Submitted to: Applied Animal Behaviour Science
Publication Type: Peer Reviewed Journal
Publication Acceptance Date: April 25, 2001
Publication Date: August 27, 2001
Citation: GANSKOPP,D.C., MANIPULATING BEEF CATTLE DISTRIBUTION WITH SALT AND WATER IN LARGE ARID-LAND PASTURES: A GPS/GIS ASSESSMENT. APPLIED ANIMAL BEHAVIOR SCIENCE 73 (2001) 251-262. Interpretive Summary: Several problems associated with beef cattle grazing on rangelands are related to the herd's uneven distribution about the landscape. Some areas are overgrazed and others are not used at all. Water and salt are two of the most frequently used tools for attracting cattle to underused areas, but mixed results have been reported with salt. This study evaluated the effectiveness of salt and water sources for changing beef cattle distribution in 2000+ acre pastures. When water and salt sources were separated, cattle were found near water 354 times and near salt only 38 times. When water was moved 1.3 miles, cattle shifted their area of use about 1 mile and remained near the water. When salt was moved about a mile away from water, cattle shifted their area of use about six-tenths of a mile. They did not stay near salt, however, and began moving back to areas they had used previously. On average cattle traveled 3.6 miles per day and dspent about 10.9 hours grazing and 10.1 hours resting per day. Travel and grazing and resting times did not change when salt or water were moved to different areas. Water is a very effective tool for enticing cattle to unused portions of pastures, but salt placement will not cure serious distribution problems. This information will help ranchers obtain more uniform use of their pastures and forages.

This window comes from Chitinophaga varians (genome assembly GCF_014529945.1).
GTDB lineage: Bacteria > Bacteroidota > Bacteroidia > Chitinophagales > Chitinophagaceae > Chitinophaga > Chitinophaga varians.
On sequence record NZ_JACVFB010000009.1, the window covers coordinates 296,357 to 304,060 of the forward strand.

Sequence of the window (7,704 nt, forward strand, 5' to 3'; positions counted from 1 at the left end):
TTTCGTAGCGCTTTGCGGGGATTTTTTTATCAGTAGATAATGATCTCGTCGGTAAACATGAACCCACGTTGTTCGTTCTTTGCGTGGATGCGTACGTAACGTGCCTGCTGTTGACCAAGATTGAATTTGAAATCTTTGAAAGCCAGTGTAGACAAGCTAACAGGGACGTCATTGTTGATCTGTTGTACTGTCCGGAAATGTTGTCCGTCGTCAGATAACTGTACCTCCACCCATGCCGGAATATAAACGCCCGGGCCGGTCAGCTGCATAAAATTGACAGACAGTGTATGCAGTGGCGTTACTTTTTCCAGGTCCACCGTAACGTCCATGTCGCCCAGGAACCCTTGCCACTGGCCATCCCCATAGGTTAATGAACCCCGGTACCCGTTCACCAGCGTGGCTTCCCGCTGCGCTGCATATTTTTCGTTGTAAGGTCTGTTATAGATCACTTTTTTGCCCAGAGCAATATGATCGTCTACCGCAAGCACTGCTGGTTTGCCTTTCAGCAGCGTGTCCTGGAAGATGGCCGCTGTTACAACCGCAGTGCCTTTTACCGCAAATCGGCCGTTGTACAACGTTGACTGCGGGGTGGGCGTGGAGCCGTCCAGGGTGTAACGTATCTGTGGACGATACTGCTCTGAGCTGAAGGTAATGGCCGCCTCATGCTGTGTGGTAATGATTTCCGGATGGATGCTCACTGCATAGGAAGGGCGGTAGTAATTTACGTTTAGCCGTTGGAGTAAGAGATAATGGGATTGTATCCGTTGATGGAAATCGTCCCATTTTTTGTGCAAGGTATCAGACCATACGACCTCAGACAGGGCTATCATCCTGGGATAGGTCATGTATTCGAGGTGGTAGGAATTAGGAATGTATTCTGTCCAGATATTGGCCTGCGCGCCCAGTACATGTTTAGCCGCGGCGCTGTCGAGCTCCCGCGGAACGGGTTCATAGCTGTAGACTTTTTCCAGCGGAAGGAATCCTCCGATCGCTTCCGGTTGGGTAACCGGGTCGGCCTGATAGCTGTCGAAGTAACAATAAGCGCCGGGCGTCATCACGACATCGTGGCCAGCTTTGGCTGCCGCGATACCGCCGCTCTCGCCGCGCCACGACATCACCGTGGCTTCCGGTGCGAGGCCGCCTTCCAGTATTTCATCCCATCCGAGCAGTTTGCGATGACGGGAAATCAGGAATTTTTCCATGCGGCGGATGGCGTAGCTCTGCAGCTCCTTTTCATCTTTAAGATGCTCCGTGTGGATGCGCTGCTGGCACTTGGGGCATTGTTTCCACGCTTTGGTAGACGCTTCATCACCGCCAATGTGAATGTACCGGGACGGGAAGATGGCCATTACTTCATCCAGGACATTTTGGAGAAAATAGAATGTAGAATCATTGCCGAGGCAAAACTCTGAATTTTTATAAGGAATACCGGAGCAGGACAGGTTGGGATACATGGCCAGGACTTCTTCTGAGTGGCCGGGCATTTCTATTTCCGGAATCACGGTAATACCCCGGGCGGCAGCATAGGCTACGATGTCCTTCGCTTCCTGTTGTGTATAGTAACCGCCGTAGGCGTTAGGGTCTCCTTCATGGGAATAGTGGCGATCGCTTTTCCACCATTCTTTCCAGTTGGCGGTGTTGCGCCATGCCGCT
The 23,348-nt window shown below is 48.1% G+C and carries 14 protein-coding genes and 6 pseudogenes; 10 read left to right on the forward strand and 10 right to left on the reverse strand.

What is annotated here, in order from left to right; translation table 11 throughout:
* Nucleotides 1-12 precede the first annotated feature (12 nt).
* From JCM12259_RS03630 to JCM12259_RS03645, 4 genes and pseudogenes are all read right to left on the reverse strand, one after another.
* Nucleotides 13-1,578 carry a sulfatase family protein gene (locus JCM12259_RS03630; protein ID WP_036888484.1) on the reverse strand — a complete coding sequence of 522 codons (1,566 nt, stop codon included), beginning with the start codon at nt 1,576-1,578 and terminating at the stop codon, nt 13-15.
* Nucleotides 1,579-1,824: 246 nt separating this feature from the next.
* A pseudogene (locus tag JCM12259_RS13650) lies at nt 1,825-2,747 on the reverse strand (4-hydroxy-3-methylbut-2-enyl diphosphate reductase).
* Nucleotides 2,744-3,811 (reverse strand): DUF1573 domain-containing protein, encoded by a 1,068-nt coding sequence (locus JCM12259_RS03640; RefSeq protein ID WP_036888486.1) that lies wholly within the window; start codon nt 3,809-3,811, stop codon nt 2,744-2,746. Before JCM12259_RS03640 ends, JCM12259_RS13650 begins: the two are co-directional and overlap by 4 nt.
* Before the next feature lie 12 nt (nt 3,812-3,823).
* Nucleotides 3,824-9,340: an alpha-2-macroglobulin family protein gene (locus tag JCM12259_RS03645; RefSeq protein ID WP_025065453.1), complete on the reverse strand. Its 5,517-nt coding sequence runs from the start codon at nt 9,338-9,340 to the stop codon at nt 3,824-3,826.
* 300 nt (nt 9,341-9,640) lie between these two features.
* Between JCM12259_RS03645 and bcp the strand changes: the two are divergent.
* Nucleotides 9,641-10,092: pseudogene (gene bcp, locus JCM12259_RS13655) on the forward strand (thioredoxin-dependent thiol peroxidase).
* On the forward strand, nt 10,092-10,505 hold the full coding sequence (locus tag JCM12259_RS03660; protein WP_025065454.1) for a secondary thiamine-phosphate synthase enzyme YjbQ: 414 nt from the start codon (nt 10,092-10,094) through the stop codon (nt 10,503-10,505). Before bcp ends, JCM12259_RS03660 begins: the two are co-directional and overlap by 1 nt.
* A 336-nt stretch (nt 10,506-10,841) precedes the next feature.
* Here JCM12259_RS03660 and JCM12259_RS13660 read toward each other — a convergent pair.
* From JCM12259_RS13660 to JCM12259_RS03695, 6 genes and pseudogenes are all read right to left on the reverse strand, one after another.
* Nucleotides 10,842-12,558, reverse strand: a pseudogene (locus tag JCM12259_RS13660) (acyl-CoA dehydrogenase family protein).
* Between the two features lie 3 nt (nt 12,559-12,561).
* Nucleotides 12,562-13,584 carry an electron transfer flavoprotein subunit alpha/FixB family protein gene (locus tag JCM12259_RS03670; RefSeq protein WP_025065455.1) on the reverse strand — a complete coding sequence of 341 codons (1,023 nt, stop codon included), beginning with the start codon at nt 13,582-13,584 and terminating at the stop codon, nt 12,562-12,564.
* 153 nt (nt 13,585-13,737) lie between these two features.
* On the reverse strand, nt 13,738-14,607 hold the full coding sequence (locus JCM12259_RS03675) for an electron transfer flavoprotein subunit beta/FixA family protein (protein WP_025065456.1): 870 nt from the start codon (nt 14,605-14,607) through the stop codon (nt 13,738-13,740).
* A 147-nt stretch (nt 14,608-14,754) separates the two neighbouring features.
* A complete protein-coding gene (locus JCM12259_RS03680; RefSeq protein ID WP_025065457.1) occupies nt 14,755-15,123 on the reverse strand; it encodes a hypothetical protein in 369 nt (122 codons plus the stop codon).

Technical Abstract: Several problems with beef cattle on rangelands are related to their uneven distribution across the landscape. After fencing, water and salt are two of the most frequently used tools for affecting beef cattle travels, but mixed results have been obtained with salt. The goal of this study was to evaluate the effectiveness of salt and water manipulations for raffecting beef cattle distribution in large (825+ ha) pastures. This was accomplished with the aid of GPS collars on free-ranging cattle. Mean distance of cattle from water (1.16 km) was unaffected by treatment (P>0.79) implying cattle followed movements of water tanks. Distance traveled daily (5.78 km), time devoted to grazing per day (10.95 h), time devoted to resting per day (10.08 h), and the area (325 ha) of minimum convex polygons containing their activities were unaffected by treatment suggesting cattle did not respond when water and salt were separated. Centers of activity for cattle shifted further (P=0.02) when water (1.49 km) was moved than when salt (1.00 km) was relocated. Mean distance of cattle from salt increased (P=0.08) from 1.03 km, when salt and water were together, to 1.73 km when salt and water were separated. Movement of water sources will affect beef cattle distribution, but relocating salt will not rectify serious livestock distribution problems.